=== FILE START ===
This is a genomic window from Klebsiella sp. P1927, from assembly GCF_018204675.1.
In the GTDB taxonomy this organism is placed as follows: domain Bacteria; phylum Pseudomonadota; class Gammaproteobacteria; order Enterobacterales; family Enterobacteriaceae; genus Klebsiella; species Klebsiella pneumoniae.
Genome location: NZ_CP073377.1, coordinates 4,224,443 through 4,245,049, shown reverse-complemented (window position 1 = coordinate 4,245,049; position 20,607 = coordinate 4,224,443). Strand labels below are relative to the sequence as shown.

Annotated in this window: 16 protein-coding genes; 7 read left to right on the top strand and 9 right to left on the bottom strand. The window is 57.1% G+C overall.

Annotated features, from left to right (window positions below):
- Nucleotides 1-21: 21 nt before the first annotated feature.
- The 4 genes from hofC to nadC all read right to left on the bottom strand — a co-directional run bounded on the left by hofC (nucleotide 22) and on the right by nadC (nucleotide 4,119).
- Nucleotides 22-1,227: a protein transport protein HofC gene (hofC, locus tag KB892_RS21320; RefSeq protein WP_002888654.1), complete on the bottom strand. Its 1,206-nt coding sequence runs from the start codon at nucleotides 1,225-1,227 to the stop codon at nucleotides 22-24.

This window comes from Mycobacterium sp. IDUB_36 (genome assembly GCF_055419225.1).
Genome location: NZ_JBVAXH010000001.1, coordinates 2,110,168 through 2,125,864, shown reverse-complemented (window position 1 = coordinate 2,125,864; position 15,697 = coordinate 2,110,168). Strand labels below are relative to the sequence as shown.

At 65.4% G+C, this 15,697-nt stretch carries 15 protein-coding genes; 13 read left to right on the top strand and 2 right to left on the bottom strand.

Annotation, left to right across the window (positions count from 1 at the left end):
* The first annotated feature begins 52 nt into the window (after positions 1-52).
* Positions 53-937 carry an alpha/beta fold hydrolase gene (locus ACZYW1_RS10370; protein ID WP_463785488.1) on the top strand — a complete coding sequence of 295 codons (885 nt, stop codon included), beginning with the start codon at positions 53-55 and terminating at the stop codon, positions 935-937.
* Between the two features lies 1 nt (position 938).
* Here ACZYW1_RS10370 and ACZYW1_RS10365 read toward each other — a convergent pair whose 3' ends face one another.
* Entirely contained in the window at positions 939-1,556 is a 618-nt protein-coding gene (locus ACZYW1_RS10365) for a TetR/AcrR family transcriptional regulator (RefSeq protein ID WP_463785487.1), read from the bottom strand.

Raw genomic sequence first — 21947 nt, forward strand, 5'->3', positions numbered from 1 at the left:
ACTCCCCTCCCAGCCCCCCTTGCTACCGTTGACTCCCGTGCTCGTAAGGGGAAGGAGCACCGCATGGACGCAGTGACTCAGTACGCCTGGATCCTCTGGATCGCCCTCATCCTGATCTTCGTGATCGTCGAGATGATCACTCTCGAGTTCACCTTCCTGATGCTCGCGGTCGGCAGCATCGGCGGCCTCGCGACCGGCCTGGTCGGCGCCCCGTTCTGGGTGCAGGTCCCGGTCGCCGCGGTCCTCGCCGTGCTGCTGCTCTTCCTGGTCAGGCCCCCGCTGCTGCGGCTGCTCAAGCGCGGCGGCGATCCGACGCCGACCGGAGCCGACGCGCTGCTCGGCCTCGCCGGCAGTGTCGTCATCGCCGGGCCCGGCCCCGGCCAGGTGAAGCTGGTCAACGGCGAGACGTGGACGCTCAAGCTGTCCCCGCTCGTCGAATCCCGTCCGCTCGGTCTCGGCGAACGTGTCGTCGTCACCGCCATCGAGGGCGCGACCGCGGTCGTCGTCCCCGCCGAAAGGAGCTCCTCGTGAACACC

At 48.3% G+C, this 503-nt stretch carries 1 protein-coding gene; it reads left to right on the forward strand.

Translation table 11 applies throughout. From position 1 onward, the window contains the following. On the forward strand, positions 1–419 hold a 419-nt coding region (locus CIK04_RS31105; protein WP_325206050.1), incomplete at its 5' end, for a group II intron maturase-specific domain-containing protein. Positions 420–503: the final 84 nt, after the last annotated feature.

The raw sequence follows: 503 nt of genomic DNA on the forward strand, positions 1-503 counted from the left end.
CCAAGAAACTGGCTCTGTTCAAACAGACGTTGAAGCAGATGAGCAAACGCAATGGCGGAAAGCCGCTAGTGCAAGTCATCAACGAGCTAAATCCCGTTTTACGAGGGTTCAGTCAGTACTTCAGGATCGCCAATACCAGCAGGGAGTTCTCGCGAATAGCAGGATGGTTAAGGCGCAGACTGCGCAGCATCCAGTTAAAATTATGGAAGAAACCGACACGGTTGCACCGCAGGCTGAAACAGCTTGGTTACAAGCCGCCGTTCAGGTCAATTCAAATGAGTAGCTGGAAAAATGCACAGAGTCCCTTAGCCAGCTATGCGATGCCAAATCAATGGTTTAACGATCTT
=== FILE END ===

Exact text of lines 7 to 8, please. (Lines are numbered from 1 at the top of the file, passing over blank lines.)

- The 4 genes from hofC to nadC all read right to left on the bottom strand — a co-directional run bounded on the left by hofC (nucleotide 22) and on the right by nadC (nucleotide 4,119).
- Nucleotides 22-1,227: a protein transport protein HofC gene (hofC, locus tag KB892_RS21320; RefSeq protein WP_002888654.1), complete on the bottom strand. Its 1,206-nt coding sequence runs from the start codon at nucleotides 1,225-1,227 to the stop codon at nucleotides 22-24.